Yes – it was ultra conservative. Instinctively, I felt things were wrong. I had this little black mate, our domestic’s son. He and I were huge Chinas. We caused a lot of kak – like we threw klei-lats at speed cops. So it was strange for me that there was a separation at certain levels of society; and not at others. I also rebelled against the conservatism during my broadcasting career. Amongst other things, I was often caught out swearing when I didn’t realise I was on air. Once, I was looking at a cover of some comedian’s album while Beethoven was playing on the radio and said, ‘This oke’s stuff is sommer kak’. But as I said it, I inadvertently pushed the button to make us go live. The oke whose programme it was, Johann Stemmet, thought I was talking about his show.

You wrote and sang, ‘Hier kom die Bokke’, which was repeatedly played at the 1995 Rugby World Cup final. What did that feel like?

That must be the highlight of my career. I was in a box with about three hundred people, and eventually I was standing on the bar and they were passing me beers and we sang, ‘Hier kom die Bokke’. I sang that song millions of times. That was a great moment – it meant more to me than anything that ever happened with my movies. I’ll never forget there were some guys in the crowd with a banner that said, ‘Schuster for president’. Wow man! It was just bloody wonderful! I also remember Sean Fitzpatrick; I didn’t like his sly manipulating way, and how he chirped the ref; although he was a good captain. After the world cup he did an interview with Huisgenoot, where he said he was unhappy about one thing. He said the Boks had an unfair psychological advantage, because the song, ‘Hier kom die Bokke,’ that was constantly played on that day, gave the Boks huge motivation. I liked him more after I read that.

What happened with Naas Botha?

Let’s go back a bit. I was the very first person to interview Naas on radio. He was obviously new at it and I helped him with his responses. So I always thought he might be a little grateful (laughs). But my taking him off upset him. He later wrote in an article in The Sunday Times that I was unfair to him, because he doesn’t talk like that. But he does. Then I made, ‘You must be joking – two’; which is the biggest flop I have had. Nonetheless, there was a whole scene in it about Naas. Suddenly there was an interdict – Naas was suing us. Finally we settled out of court for R10,000 and certain edits. Now today that wouldn’t happen. But then, if your name was Botha and you were a famous rugby player, you could do quite a lot.

But you did make a lot of jokes about him?

Yah, but they were jokes. Like where he says, ‘At the end of the day the best player must be Dave.’ Because he always hears them say, ‘Dave just scored a try, Dave done it again, Dave just won da match…’ There’s also that wonderful story where a supporter ran on the field at Newlands and klapped him. I said it was a case of, ‘The fan hitting the shit…’ That’s the stuff Naas didn’t like and I can’t blame him. But I always thought he was just asking to be sent up.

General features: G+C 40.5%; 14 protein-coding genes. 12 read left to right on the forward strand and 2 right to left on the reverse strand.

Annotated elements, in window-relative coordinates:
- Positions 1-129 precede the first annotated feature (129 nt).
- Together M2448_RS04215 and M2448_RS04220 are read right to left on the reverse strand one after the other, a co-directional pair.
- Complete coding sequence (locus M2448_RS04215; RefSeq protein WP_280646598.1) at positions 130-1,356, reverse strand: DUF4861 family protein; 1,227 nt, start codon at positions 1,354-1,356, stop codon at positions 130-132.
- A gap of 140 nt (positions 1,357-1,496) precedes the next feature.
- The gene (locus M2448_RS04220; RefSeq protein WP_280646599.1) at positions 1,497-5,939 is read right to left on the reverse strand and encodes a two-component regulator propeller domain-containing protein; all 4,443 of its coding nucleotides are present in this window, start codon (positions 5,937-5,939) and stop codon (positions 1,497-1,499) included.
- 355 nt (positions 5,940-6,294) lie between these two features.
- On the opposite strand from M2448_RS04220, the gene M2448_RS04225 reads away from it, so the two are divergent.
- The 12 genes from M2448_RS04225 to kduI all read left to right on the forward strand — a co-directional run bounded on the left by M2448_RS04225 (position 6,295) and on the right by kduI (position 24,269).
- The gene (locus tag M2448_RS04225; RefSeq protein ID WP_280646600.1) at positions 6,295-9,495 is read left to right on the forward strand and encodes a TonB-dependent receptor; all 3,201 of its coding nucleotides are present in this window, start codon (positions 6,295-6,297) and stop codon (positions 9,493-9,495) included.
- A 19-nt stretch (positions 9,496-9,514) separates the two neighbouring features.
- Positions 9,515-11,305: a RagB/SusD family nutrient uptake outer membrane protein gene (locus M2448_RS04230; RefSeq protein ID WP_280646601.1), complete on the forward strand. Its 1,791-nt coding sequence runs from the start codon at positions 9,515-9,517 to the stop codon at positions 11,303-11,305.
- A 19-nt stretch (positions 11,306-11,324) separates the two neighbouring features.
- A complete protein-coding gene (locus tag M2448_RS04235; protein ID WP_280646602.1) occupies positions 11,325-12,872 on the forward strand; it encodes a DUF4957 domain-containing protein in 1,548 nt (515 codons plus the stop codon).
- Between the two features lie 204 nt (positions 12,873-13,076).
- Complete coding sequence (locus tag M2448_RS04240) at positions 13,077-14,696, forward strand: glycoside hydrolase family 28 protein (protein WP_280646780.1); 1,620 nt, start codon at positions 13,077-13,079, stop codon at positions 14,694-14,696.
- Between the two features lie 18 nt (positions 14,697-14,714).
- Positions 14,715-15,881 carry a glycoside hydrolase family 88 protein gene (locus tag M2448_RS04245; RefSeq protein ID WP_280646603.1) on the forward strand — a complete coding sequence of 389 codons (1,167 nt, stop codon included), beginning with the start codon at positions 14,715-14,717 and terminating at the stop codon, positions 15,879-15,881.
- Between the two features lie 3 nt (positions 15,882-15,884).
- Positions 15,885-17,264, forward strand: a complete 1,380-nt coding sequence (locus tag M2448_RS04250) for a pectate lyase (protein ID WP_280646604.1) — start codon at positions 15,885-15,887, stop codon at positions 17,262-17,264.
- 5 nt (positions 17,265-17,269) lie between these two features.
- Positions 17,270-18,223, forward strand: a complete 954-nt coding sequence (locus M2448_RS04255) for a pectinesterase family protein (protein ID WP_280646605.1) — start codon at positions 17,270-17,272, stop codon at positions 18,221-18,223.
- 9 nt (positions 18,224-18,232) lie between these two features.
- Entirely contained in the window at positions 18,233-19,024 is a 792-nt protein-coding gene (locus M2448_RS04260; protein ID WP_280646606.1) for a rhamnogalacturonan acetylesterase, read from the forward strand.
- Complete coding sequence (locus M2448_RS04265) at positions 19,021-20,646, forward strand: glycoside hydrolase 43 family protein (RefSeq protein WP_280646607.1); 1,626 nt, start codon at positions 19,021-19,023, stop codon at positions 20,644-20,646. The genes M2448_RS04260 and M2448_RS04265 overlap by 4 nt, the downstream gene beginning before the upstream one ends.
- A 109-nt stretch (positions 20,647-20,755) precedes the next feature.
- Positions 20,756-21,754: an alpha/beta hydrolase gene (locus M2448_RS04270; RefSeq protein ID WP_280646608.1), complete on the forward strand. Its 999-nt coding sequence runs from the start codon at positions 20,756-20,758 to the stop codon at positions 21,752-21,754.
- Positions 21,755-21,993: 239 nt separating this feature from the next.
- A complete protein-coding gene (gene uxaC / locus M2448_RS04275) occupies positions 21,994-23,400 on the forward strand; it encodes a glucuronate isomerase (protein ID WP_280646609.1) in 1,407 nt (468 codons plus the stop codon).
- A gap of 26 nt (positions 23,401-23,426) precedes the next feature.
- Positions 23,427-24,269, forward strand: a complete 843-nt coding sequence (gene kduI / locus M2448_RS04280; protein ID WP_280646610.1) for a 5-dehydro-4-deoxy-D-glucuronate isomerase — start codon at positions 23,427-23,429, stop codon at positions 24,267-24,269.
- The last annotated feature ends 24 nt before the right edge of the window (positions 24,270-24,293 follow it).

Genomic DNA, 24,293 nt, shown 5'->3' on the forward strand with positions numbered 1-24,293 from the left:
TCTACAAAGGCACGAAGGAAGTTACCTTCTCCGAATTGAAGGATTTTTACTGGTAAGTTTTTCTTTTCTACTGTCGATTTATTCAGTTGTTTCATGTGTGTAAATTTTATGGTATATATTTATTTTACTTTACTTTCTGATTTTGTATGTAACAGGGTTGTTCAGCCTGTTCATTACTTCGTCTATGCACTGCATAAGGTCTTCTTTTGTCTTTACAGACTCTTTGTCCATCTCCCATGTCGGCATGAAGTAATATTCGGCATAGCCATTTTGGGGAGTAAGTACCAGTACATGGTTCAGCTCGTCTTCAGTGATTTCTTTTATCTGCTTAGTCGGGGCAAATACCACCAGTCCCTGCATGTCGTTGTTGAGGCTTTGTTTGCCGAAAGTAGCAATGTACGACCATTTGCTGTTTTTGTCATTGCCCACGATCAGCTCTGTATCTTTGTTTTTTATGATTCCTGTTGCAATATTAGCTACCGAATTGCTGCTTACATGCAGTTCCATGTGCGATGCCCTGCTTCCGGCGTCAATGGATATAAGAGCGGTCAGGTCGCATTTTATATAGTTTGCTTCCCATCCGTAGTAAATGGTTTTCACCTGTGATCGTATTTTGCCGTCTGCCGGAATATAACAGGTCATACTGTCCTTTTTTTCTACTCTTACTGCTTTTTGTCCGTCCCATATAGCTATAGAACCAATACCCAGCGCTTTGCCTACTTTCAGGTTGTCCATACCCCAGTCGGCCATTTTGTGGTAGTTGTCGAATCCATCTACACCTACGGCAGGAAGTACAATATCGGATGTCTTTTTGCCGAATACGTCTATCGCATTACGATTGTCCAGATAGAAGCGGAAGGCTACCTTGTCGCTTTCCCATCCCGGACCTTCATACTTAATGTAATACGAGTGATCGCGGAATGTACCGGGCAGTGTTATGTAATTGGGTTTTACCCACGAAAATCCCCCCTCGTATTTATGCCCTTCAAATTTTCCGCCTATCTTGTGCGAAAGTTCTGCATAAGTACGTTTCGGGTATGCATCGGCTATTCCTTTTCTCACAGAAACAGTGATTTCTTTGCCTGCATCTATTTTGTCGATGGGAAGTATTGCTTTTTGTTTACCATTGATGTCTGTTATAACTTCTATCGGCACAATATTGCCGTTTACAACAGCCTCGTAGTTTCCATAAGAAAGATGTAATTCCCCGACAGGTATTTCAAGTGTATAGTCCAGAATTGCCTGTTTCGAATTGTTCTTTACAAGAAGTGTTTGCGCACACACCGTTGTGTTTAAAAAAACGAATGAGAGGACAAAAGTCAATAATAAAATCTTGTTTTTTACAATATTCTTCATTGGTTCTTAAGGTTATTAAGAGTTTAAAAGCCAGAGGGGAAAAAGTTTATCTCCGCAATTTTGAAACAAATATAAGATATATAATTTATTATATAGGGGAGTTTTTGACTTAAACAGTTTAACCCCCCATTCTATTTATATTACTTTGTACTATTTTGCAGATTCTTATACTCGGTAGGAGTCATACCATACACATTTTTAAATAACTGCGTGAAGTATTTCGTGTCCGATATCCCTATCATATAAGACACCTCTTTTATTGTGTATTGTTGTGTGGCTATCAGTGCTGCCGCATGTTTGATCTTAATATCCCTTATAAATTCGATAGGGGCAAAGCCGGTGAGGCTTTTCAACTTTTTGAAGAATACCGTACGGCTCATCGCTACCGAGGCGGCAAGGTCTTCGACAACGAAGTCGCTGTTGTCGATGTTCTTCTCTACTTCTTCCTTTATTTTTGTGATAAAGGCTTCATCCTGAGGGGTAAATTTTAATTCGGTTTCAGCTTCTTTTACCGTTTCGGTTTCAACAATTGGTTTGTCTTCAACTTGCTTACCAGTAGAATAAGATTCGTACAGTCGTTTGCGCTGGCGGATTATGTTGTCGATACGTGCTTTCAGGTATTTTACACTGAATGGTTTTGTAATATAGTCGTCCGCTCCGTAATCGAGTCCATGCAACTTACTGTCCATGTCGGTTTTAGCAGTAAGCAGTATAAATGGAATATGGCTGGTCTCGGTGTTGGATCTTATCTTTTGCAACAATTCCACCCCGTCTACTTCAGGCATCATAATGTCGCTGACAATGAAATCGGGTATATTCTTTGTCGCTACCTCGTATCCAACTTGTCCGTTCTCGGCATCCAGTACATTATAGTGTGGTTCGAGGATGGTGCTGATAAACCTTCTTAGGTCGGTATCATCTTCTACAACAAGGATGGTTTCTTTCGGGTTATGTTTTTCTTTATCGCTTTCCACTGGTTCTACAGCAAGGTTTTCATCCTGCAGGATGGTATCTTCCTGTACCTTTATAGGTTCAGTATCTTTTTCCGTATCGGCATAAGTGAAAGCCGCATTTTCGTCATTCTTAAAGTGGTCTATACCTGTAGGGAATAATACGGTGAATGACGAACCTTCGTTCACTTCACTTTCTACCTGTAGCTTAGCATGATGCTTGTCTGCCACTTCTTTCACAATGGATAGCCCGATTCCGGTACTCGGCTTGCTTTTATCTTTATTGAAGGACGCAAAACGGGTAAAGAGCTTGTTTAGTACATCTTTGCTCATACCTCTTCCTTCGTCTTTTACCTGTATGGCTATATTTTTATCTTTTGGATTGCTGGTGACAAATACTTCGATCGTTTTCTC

You also recently sent up Luke Watson.

I always try and address controversial issues in a comic fashion. I’m passionate about the Springbok badge, so I had a go at him – Luke, Puke Watson. Mind you, he seems to fit in well with the Province supporters; they all cheered him when the Bulls supporters were booing him. On the other hand – I sound like Naas now – by making those remarks, he was inviting to be parodied.

Referring to the Joost van der Westhuizen situation, where someone seems to be trying to bring him down. With your somewhat outrageous antics and liberalism; has anyone had a crack at you?

No. I was once threatened on a golf course by a larny English guy I did a gag on; which he never appreciated. I had put some black guys as squatters in a bunker and these guys playing golf came up and told us to bugger off. When we revealed ourselves and that it was a gag, the Engelsman still kept shouting and threatening me. But I have never been threatened by South Africans, nor had any of that underhand, blackmail stuff. An oke did bliksem me when we made, ‘Oh Shucks I’m Gatvol.’ I saw the punch coming, but he knocked me clean out for about fifteen seconds. When I came to; my director Willie Esterhuizen was shouting, ‘This is the best thing we have ever shot!’ And of course I did get moered by Jimmy Abbott and Kallie Knoetze.

Did they apologise?

Jimmy was upset on the day, but when it sank in he was great. Kallie is just Kallie. The other guy couldn’t have been more apologetic and embarrassed, because he was a lot younger than me.

How do you keep in shape?

I go to gym every morning. Even during filming I have a bicycle on set and some weights.

You spend your life making others laugh; what makes you laugh?

I obviously love candid-camera-type stuff. You always see gags within my movies that could have been shot candidly. I also love slapstick and spontaneous comedy. Oh, and I enjoy movies like Jackass. But as a kid I grew up with the Marx Brothers, the Three Stooges, Jerry Lewis and Laurel and Hardy. I used to imitate Jerry Lewis as he appeared in the Nutty Professor; with the two buck teeth and little black hairpiece. I think some of my Naas impersonation came from that. My best laugh of them all though, is Peter Sellers and the funniest movie of all time is The Party. I’d love to do a remake with a few South African changes.

You’ve spent so much time impersonating blacks – do you think it would have been easier if you had been born black?

Looking at all the great positions blacks have in the New South Africa, it might not have been a bad thing…